The refrigerant flows out of conduit 118, and through a solenoid valve 120. Solenoid valve 120 is similar to solenoid valve 42 in construction, and is movable between an opened position wherein refrigerant can flow through the solenoid valve 120, and a closed position wherein refrigerant is prevented from flowing through the solenoid valve 120. Refrigerant flowing out of solenoid valve 120 flows through a conduit 124, which is preferably comprised of 1/4 inch (0.635 cm) copper tube, and through a check valve 126.
Check valve 126 is a one-way check valve permits refrigerant to flow from conduit 124 to conduit 127 and into the moisture indicator 128, but does not permit refrigerant in the moisture indicator 128 to flow back through conduit 127 and into conduit 124. The primary purpose of the check valve 126 is to enable refrigerant to flow from the tank into the moisture indicator 128, and the other associated parts "downstream" of the moisture indicator 128. but to prevent refrigerant from flowing from the air conditioning system 38, directly into the interior 103 of tank 102.
Moisture indicator 128 is coupled to the moisture indicator display 34 on the control panel 22 of the device 10, for permitting the user to determine the moisture content of the refrigerant flowing through the moisture indicator 128. As will be appreciated, the moisture indicator 128 and its display 34 is used by users of the device as an indicator of the quality of the refrigerant flowing therethrough. If the moisture indicator display 34 indicates that too much moisture resides in the refrigerant, the user will know that further processing of the refrigerant is necessary.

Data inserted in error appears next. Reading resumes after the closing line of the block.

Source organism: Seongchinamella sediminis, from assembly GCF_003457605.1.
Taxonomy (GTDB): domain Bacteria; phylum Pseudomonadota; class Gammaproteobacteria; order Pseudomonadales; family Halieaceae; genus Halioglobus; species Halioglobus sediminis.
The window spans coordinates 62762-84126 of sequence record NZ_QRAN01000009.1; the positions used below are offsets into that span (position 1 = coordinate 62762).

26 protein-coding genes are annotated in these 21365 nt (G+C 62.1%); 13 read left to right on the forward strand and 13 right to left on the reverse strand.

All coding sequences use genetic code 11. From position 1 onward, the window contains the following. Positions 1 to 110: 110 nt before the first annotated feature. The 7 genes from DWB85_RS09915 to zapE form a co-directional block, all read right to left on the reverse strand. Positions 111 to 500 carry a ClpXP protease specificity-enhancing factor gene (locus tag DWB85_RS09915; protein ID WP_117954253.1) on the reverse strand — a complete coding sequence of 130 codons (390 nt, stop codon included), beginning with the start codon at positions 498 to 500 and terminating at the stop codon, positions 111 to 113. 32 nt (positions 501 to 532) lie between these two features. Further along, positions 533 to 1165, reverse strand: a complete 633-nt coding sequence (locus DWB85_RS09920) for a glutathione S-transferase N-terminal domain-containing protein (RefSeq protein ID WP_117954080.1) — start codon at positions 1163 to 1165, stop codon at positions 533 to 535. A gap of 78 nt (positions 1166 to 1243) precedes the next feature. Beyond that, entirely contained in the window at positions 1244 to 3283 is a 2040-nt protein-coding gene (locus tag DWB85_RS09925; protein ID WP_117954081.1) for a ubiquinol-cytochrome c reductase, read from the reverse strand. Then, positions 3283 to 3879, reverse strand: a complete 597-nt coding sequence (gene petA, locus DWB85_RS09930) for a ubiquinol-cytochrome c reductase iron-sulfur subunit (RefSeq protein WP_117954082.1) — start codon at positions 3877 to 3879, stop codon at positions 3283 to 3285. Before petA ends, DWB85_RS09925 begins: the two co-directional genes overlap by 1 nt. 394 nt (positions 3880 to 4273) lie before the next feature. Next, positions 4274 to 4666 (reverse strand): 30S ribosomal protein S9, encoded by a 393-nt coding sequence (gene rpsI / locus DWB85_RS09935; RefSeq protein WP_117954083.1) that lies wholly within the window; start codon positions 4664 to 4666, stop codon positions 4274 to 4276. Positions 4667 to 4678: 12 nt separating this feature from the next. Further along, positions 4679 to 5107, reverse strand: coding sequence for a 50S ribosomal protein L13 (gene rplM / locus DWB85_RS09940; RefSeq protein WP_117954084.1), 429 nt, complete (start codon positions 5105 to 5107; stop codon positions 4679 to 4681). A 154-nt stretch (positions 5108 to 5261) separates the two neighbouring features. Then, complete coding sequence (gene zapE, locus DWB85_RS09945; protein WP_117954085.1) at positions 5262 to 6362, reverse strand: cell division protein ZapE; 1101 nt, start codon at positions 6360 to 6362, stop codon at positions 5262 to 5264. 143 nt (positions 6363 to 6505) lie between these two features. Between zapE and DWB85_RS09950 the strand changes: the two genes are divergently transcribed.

A capillary tube-type conduit 130 extends between the moisture indicator 128 and T-connector 44, to permit refrigerant to flow therethrough upon leaving the moisture indicator. Preferably, the capillary tube-type conduit 130 has an inner diameter of between about 0.020 inches (0.05 cm) and 0.050 inches (0.127 cm).
The container 35 which includes both the contaminant canister 54 and the tank 102 for storing refrigerant, is best described with reference to FIG. 3.
A contaminant removal means is also provided which includes a contaminant removal tube 134 disposed in the interior 53 of canister 54. The contaminant removal means 134 extends through the tank 102 to the exterior thereof, and terminated at a coupling 136. Coupling 136 is coupled to a conduit 138 which transports the contaminants, under pressure, away from the container 35 to a suitable receptacle (not shown).
The container 35 comprises a generally cylindrical tank 102 having a base 150 for supporting the tank 102 on a surface, and a cap 154. The cap 154 extends upwardly from the top of the tank 102, to a point above the valves (e.g., valve 110) on top of the container, The cap 154 serves a dual purpose. The first purpose is to provide a handle for the user to transport the container 35. The handle is provided through the cutouts, 156, formed in the cap 154. The second purpose served by the cap 154 is to protect the valves, such as valve 110. By extending above the valves, the cap 154 prevents the valves from becoming broken or damaged if the container 35 is dropped on its top. The tank 102 includes an outer wall 156, which defines the exterior of the tank 102, and the interior 103 of the tank 102. As the canister 54 is disposed within the tank 102, that portion of the interior 103 of the tank outside of the canister 54, comprises the outer chamber of the container 35. The interior 103 serves as the area in which processed refrigerant 104 is stored. The capacity of the outer chamber interior 103 of the tank is sufficient to hold generally about 50 pounds of refrigerant.